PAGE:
Sharing knowledge to save more seed
10 May 2018
The inner workings of the Australian Grains Genebank at Horsham were shared with two international scholars last week as a part of an initiative to collect and conserve forest species in Indonesia and Papua New Guinea.
With support from the Crawford Fund and the Australian Grains Genebank (AGG), researchers Jimmy Frans Wanma and Gibson Sosanika travelled to Victoria for training in developing ex-situ genebanks for seed conservation.
In the two weeks prior to their visit to the AGG, Mr Wanma and Mr Sosanika visited Kakadu in the Northern Territory for training in crop wild relative seed collecting. This part of their trip was supported through the Millennium Seed Bank (MSB) Kew Gardens and the Australian Seed Bank Partnership.
Mr Wanma, who is a researcher and lecturer at the University of Papua, Indonesia and Mr Sosanika, who is a researcher at Papua New Guinea University of Technology, undertook the eight-day training course with Australian Grains Genebank leader Dr Sally Norton, and Agriculture Victoria molecular plant breeding research scientist Katherine Whitehouse and collection technical officer Kevin Murray.
Dr Norton said the training was aimed at assisting the international researchers to develop improved programs to conserve the forest species they work with in their home countries for resource management and food security.
"The AGG has implemented best practice into its activities and is well positioned to provide this training to the international participants," Dr Norton said.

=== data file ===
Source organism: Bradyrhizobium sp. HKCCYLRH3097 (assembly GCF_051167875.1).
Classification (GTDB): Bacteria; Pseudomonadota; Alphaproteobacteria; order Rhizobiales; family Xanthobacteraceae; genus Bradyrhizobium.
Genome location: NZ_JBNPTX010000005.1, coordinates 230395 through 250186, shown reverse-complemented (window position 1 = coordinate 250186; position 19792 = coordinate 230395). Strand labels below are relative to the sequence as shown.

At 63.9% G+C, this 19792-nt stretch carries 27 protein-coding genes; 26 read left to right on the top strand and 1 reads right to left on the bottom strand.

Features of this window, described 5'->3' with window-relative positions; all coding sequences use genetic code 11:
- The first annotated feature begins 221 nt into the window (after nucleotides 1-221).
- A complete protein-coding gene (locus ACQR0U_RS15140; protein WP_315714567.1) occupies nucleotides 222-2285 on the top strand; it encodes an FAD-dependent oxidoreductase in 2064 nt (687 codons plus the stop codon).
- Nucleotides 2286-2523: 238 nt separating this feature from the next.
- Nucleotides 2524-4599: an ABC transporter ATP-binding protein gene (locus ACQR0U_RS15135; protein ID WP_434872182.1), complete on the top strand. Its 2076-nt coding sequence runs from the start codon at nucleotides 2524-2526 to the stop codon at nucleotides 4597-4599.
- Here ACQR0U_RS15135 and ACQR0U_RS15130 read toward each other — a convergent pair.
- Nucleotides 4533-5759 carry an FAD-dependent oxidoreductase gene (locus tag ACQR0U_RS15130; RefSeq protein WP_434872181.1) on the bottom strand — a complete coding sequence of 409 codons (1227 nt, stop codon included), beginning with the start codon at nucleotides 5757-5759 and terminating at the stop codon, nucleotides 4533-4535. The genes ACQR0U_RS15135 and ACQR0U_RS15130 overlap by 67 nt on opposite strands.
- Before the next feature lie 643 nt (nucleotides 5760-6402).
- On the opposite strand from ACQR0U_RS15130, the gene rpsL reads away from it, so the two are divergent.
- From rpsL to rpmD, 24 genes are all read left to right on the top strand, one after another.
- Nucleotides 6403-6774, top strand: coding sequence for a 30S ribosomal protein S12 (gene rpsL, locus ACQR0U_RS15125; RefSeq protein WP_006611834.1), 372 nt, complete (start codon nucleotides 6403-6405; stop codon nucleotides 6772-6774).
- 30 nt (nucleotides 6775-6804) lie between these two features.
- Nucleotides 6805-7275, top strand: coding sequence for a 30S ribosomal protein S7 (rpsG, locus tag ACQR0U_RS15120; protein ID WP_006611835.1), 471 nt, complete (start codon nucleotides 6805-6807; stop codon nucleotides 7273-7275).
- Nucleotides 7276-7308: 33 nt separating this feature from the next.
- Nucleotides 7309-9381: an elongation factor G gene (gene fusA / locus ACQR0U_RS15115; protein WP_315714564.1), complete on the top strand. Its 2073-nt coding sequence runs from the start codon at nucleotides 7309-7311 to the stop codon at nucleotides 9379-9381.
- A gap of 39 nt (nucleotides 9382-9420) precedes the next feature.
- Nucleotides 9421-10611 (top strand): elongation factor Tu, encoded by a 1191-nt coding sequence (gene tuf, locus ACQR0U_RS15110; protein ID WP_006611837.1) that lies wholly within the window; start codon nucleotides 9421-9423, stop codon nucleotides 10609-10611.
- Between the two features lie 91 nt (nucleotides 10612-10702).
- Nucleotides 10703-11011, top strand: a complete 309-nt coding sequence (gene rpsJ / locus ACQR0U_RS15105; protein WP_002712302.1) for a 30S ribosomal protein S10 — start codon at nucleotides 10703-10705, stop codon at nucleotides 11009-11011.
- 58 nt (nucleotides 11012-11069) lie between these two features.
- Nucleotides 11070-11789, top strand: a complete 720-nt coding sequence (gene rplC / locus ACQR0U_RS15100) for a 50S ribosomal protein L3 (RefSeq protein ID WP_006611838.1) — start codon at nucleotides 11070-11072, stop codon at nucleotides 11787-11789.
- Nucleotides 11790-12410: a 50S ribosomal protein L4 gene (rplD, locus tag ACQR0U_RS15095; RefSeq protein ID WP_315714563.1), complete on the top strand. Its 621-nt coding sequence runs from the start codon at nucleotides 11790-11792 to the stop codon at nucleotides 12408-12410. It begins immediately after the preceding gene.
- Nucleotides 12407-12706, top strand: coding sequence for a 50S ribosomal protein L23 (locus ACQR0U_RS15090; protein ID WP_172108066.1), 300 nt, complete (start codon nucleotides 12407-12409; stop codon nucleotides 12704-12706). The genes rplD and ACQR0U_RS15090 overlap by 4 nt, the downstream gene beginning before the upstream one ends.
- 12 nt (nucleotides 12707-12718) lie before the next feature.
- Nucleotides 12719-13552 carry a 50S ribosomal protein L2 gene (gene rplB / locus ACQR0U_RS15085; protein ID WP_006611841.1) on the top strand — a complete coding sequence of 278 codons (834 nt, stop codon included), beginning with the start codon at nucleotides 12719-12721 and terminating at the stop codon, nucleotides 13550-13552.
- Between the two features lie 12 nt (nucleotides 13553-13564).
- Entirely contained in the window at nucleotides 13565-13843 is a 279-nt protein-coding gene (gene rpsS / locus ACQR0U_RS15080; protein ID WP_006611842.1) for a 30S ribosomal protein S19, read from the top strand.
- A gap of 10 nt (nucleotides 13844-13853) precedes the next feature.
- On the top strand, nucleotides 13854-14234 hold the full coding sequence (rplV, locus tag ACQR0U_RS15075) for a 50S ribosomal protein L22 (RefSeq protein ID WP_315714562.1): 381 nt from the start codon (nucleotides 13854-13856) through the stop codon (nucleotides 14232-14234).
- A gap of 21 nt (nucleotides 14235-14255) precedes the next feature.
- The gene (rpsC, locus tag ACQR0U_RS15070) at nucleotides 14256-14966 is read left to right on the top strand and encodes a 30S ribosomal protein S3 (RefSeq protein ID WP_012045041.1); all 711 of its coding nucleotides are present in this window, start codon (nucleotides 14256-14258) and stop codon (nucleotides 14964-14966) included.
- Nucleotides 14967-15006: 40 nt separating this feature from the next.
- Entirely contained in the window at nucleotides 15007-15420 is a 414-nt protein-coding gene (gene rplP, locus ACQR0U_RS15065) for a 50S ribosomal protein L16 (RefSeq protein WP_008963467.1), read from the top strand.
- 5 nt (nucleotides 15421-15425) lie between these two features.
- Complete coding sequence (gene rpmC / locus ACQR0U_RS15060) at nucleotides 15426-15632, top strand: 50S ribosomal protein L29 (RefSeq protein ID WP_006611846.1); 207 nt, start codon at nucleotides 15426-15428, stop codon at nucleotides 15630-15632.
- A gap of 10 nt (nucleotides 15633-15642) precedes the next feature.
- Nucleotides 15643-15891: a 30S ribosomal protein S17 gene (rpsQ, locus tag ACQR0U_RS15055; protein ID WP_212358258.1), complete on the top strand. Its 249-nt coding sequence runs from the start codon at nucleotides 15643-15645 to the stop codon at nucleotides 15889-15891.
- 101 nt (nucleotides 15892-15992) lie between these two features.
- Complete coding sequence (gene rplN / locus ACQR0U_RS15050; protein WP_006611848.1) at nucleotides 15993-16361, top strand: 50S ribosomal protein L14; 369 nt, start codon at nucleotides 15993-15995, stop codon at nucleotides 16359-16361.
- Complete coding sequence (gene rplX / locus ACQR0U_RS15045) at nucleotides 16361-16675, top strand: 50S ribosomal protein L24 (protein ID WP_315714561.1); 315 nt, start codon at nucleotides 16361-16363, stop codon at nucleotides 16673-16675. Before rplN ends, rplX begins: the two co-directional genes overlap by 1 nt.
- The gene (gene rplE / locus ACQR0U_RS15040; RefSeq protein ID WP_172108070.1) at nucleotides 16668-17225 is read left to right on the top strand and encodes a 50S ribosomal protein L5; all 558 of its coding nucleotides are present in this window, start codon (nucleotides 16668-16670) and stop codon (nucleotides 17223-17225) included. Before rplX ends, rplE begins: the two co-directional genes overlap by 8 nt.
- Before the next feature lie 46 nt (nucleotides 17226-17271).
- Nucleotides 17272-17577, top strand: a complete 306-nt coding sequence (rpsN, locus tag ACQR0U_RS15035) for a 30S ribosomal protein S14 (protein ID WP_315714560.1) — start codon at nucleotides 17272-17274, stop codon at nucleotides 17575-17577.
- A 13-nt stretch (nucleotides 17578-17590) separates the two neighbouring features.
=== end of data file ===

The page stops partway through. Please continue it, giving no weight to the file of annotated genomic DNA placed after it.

While in Horsham Mr Wanma and Mr Sosanika received hands-on experience in setting up seed viability tests, collecting data, assessing data integrity and the management of data in specialised databases. They also studied of the principals of post-harvest seed threshing and cleaning, and the preparation of seeds for long-term storage, which was complemented with practical experience.
Mr Sosanika said the training had provided him with an applied understanding of genebank practices based on international genebank standards.
"We hope to share our new skills and knowledge with colleagues when we get home, resulting in improved conservation of forestry species in both Papua, Indonesia and Papua New Guinea," he said.
Dr Norton said the training had resulted in strengthened connections."This has the potential to improve the exchange of germplasm and data and develop opportunities for collaborative research to more effectively use and conserve germplasm," she said.
Contact Name: Justine Severin
Contact Number: 0436 674 804
Categorised under: Forestry,Agriculture